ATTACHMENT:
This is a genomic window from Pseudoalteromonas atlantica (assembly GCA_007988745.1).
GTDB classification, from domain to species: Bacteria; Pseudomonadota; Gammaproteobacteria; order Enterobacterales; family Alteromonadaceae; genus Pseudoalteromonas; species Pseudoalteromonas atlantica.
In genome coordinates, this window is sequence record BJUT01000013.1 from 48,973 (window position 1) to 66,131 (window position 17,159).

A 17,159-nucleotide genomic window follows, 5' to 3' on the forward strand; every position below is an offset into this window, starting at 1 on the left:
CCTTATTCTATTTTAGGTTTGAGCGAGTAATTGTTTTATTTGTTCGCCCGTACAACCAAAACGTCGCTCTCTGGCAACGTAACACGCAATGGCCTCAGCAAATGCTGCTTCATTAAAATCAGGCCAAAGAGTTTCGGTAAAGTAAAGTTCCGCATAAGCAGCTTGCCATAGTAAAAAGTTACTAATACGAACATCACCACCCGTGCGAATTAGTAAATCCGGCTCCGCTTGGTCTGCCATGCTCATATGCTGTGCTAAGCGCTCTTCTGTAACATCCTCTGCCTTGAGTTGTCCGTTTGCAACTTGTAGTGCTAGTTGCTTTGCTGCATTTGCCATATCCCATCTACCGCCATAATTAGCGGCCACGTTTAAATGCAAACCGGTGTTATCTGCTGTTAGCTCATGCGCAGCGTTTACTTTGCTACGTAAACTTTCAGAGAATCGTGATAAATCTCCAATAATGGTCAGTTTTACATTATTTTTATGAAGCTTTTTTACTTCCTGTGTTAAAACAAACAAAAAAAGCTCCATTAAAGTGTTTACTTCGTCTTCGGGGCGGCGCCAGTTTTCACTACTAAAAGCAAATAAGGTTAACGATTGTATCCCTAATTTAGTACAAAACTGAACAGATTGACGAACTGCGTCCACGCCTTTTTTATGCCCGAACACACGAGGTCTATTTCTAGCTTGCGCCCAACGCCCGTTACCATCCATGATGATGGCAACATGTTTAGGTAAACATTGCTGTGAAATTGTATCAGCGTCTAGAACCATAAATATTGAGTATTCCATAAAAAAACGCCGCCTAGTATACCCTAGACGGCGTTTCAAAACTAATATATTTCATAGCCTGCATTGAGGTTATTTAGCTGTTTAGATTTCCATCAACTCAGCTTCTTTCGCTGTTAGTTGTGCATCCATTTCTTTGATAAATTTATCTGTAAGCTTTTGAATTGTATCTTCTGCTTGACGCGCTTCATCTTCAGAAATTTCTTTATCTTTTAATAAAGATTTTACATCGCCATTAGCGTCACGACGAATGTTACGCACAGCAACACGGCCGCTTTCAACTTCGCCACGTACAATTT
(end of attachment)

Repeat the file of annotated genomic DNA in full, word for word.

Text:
This is a genomic window from Pseudoalteromonas atlantica (assembly GCA_007988745.1).
GTDB classification, from domain to species: Bacteria; Pseudomonadota; Gammaproteobacteria; order Enterobacterales; family Alteromonadaceae; genus Pseudoalteromonas; species Pseudoalteromonas atlantica.
In genome coordinates, this window is sequence record BJUT01000013.1 from 48,973 (window position 1) to 66,131 (window position 17,159).

A 17,159-nucleotide genomic window follows, 5' to 3' on the forward strand; every position below is an offset into this window, starting at 1 on the left:
CCTTATTCTATTTTAGGTTTGAGCGAGTAATTGTTTTATTTGTTCGCCCGTACAACCAAAACGTCGCTCTCTGGCAACGTAACACGCAATGGCCTCAGCAAATGCTGCTTCATTAAAATCAGGCCAAAGAGTTTCGGTAAAGTAAAGTTCCGCATAAGCAGCTTGCCATAGTAAAAAGTTACTAATACGAACATCACCACCCGTGCGAATTAGTAAATCCGGCTCCGCTTGGTCTGCCATGCTCATATGCTGTGCTAAGCGCTCTTCTGTAACATCCTCTGCCTTGAGTTGTCCGTTTGCAACTTGTAGTGCTAGTTGCTTTGCTGCATTTGCCATATCCCATCTACCGCCATAATTAGCGGCCACGTTTAAATGCAAACCGGTGTTATCTGCTGTTAGCTCATGCGCAGCGTTTACTTTGCTACGTAAACTTTCAGAGAATCGTGATAAATCTCCAATAATGGTCAGTTTTACATTATTTTTATGAAGCTTTTTTACTTCCTGTGTTAAAACAAACAAAAAAAGCTCCATTAAAGTGTTTACTTCGTCTTCGGGGCGGCGCCAGTTTTCACTACTAAAAGCAAATAAGGTTAACGATTGTATCCCTAATTTAGTACAAAACTGAACAGATTGACGAACTGCGTCCACGCCTTTTTTATGCCCGAACACACGAGGTCTATTTCTAGCTTGCGCCCAACGCCCGTTACCATCCATGATGATGGCAACATGTTTAGGTAAACATTGCTGTGAAATTGTATCAGCGTCTAGAACCATAAATATTGAGTATTCCATAAAAAAACGCCGCCTAGTATACCCTAGACGGCGTTTCAAAACTAATATATTTCATAGCCTGCATTGAGGTTATTTAGCTGTTTAGATTTCCATCAACTCAGCTTCTTTCGCTGTTAGTTGTGCATCCATTTCTTTGATAAATTTATCTGTAAGCTTTTGAATTGTATCTTCTGCTTGACGCGCTTCATCTTCAGAAATTTCTTTATCTTTTAATAAAGATTTTACATCGCCATTAGCGTCACGACGAATGTTACGCACAGCAACACGGCCGCTTTCAACTTCGCCACGTACAATTT